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Hungary's Divided Voters Seek 'Better Opportunities'

Politics: Support in the second round of the parliamentary election falls along class lines. Socialists are favored to win, analysts say.


BUDAPEST, Hungary — Elementary school teacher Iren Potharn believes that the old Communist system had some good points and that a Socialist victory in elections today could bring back egalitarian values and give poor people a better deal.

But Imre Csonka, the manager of a Mazda dealership, says the beleaguered center-right government of Prime Minister Viktor Orban deserves credit for nurturing the emergence of a middle class. Many of these newly prosperous voters are afraid of losing everything they've gained if the ex-Communists of the Hungarian Socialist Party come back to power, he said.

As Hungary goes to the polls for a second and decisive round of parliamentary voting, society is broadly divided. Ironically, the policy differences between the two leading parties are nowhere near as sharp as the contrast in their supporters.

Those who suffered under the Soviet-imposed dictatorship or are young enough to have adapted to the insecurities, competition and opportunities of capitalism generally support Orban's FiDeSz-Hungarian Civic Party. The Socialists draw votes from those who once benefited from ties to the Communist Party or at least believed that the system wasn't so bad.

But everyone agrees that a return to the past is impossible. Hungary, like neighbors Poland and the Czech Republic, has been completely transformed since the 1989-90 fall of communism. In all three countries, there is a consensus in favor of democracy and market economics.

"You don't have to imagine that former Communists are stupid people who can't change," said Judit Beer, 55, an official of a medical workers union, who was a Communist for nearly 20 years and now favors the Socialists. "Life changes, and you have to adapt. . . . The Hungarian Socialist Workers' Party [the old Communist Party] was against capitalism. But from the time it was founded, the Hungarian Socialist Party was never against capital."

After the Communists agreed in late 1989 to give up their political monopoly, reformers controlling the party dropped "Workers" from its name and pledged support for democracy and a free-market economy.

These reform-minded Socialists went on to hold power from 1994 to 1998, carrying out massive privatization, running an economic austerity program to put government finances in order, and laying the groundwork for Hungary to join the North Atlantic Treaty Organization. That gave them pro-market credentials, even if some people such as Csonka, 39, the Mazda dealer, still don't trust them.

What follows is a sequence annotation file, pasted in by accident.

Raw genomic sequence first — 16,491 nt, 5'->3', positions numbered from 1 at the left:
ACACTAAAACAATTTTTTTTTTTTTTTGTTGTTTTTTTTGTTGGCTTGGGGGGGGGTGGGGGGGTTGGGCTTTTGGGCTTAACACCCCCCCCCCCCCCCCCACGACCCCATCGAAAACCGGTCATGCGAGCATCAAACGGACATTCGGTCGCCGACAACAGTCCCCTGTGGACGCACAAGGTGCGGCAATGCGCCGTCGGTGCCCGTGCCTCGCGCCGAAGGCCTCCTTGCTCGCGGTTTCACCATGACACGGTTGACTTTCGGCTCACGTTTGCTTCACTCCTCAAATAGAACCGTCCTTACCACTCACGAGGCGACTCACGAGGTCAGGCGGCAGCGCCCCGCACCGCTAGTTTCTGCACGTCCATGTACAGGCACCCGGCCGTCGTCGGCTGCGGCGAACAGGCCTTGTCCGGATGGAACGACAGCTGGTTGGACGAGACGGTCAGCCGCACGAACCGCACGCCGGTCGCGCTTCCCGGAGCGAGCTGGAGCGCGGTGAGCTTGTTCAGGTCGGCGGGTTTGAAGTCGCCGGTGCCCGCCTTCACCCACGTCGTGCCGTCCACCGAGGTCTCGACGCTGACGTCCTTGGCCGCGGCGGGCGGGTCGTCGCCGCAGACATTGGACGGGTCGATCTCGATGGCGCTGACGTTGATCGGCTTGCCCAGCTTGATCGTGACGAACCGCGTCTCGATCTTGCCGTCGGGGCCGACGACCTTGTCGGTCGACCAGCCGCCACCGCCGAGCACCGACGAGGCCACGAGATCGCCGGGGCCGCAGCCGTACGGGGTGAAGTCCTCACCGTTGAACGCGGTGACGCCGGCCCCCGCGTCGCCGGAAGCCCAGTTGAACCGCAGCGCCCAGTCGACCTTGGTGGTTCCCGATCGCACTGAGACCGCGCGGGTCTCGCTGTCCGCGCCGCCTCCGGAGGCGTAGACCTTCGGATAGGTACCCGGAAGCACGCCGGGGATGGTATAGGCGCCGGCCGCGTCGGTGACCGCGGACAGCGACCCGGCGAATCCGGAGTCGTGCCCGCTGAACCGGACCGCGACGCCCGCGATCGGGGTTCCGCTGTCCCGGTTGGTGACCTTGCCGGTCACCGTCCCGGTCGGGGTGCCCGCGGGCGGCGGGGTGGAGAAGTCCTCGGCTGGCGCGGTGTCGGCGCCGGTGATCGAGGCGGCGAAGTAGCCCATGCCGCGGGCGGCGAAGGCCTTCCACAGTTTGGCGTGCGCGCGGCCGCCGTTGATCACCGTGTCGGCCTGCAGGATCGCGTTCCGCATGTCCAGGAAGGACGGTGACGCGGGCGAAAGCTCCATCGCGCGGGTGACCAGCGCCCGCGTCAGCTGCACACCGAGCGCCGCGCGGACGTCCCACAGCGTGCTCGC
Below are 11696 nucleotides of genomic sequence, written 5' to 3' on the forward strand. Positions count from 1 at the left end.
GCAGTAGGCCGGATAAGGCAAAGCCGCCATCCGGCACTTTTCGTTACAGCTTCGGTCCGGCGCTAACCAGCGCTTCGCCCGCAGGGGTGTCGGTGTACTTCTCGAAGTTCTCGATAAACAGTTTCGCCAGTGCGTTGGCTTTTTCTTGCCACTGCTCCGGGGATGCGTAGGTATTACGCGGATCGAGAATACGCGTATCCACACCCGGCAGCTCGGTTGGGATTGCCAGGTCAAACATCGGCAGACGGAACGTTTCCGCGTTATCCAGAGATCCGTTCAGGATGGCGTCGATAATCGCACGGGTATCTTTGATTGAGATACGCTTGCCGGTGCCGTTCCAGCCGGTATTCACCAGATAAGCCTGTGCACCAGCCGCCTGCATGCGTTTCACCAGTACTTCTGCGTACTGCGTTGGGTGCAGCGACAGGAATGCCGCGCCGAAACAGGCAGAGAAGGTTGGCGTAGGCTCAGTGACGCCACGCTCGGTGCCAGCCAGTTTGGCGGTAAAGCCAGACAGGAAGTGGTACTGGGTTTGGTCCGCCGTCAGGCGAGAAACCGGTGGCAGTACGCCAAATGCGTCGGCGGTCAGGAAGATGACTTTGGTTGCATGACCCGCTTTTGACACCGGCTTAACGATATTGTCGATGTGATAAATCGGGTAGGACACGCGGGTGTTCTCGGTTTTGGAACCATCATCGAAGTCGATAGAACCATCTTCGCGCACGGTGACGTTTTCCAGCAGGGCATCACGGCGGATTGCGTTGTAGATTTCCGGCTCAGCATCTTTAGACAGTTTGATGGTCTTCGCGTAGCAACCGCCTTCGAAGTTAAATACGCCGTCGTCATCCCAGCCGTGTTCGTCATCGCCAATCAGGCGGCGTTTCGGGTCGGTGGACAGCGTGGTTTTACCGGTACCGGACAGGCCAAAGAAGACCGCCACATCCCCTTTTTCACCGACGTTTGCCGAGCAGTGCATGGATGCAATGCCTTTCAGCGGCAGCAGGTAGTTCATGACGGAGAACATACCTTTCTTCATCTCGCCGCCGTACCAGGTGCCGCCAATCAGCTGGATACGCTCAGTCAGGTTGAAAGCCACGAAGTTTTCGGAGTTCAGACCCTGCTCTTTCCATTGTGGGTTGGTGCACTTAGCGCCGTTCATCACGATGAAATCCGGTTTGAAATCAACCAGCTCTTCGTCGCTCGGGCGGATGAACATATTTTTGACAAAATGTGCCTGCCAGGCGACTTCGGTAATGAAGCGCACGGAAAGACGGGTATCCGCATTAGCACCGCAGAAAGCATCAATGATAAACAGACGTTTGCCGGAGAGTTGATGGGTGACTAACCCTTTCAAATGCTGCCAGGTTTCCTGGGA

Rise in Stocks Cited

When the Socialists came out ahead in first-round balloting April 7, prices rose sharply on the local stock exchange, which "shows that for capitalists, the Socialist party offers better opportunities," said Gobor Torok, a political scientist at the Budapest University of Economic Sciences and Public Administration.

The Socialists won 42% of votes in the first round, to 41% for the FiDeSz-led alliance. Of the 185 parliamentary seats decided in the first round from a total of 386, the Socialists won 93, their allies the Alliance of Free Democrats won four, and FiDeSz took 87. One more seat went to a candidate nominated by both the Socialists and the Free Democrats.

For the final round today, the Socialists and the Free Democrats have formed an alliance in which the two parties put up just one candidate in each district still up for grabs. Analysts say that virtually assures them control of parliament--and the right to name a prime minister--if voting percentages remain about the same.

Orban, speaking at a massive rally in Budapest, the capital, after his party's first-round setback, criticized the Socialists, declaring, "We cannot have a country where one party pretends to be socially sensitive but in reality disguises a government formed by big finance and big capital."

Although the Socialists reject that charge as campaign rhetoric, the fact that Orban would even make such a statement shows how great the post-Communist transformation has been. Those who believe that Orban's charge makes sense point out that many from the old Communist elite have benefited from the changes--and some have even become rich capitalists.

"At the change of system, these people were in good positions, and they could get ownership of the best companies and best factories during the privatization process," Torok said. "Regardless of that, the program of the Socialist party is a social democratic one. The basic difference is that FiDeSz would like to support the middle class and the Hungarian Socialist Party would like to support those who can't catch up."

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